Vegetation Response to Juniper Reduction and Grazing Exclusion in Sagebrush-Steppe Habitat in Eastern Oregon

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© 2017 The Society for Range Management Western juniper expansion is one of the largest threats to conserving sagebrush steppe ecosystems in the northwestern United States. Juniper expansion has degraded the sagebrush steppe by altering fire regimes and outcompeting shrubs and herbaceous vegetation for limited resources. We characterized the effect of juniper removal in a severely degraded sagebrush steppe habitat for 3 yr following juniper cutting. In addition, we measured the effect of low-intensity seasonal grazing on plant community recovery through cattle exclusion treatments. We monitored plant community composition (exotic annual grasses, preferred grasses, preferred forbs, and shrubs); fuel loads; and juniper recruitment in a factorial design of juniper removal and grazing exclusion. We found that although there were significant differences between cut and uncut juniper treatments, there were no consistent trends across all 3 yr. Our results suggest that other factors, such as timing of precipitation, may also have strong short-term effects on plant community composition. We detected no significant grazing effects during the study period, suggesting the current grazing regime is appropriate for the area. The cutting of juniper increased total fuel loads and herbaceous fuel loads. Compared with open interspace, a twofold increase in juniper seedlings and saplings was detected beneath juniper piles, which will act as sources for future juniper encroachment.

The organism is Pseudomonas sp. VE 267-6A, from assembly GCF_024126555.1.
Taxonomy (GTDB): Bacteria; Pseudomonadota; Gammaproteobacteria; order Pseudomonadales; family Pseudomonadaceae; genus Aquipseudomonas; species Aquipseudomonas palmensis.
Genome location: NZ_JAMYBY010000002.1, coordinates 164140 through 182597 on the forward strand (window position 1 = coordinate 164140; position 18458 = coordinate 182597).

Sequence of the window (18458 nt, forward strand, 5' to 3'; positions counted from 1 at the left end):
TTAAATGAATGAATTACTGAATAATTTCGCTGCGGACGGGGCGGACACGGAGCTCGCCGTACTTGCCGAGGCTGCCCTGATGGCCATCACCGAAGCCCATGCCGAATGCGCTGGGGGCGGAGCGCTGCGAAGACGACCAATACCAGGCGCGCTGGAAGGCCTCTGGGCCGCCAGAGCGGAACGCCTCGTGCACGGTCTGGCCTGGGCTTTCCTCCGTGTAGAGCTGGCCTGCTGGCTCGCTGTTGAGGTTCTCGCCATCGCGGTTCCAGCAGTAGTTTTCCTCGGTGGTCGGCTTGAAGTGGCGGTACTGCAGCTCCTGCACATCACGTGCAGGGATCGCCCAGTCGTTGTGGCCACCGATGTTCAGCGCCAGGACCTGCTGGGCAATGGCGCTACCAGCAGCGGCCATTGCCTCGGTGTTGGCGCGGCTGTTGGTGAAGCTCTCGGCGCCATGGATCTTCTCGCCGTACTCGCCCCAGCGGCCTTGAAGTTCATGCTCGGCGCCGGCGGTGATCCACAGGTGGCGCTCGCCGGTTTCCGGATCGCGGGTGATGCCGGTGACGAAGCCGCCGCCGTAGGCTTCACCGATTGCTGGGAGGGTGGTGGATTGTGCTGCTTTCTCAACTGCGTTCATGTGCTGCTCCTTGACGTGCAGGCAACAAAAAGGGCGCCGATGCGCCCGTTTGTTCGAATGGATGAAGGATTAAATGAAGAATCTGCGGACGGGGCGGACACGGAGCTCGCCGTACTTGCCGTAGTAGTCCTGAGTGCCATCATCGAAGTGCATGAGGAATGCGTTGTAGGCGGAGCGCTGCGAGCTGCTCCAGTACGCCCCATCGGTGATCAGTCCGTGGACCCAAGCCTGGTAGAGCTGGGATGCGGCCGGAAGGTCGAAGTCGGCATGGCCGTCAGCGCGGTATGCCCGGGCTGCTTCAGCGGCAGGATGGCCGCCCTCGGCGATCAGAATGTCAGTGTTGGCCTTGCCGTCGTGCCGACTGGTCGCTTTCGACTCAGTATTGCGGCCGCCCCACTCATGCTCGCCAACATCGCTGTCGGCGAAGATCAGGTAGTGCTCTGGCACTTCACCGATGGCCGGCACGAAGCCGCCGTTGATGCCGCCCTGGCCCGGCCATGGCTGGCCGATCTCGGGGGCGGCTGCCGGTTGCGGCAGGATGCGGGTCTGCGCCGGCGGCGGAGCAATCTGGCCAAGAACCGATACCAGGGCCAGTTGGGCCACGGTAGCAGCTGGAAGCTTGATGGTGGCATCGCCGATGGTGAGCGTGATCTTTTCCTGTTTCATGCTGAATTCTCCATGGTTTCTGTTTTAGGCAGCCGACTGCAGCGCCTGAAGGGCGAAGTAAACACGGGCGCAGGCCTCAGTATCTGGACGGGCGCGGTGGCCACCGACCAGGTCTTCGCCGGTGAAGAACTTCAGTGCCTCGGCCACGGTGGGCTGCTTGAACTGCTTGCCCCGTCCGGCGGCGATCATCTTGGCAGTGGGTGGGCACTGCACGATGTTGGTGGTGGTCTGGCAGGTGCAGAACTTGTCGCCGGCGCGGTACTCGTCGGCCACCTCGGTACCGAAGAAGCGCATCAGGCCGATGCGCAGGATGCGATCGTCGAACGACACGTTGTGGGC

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Rangeland Ecology and Management

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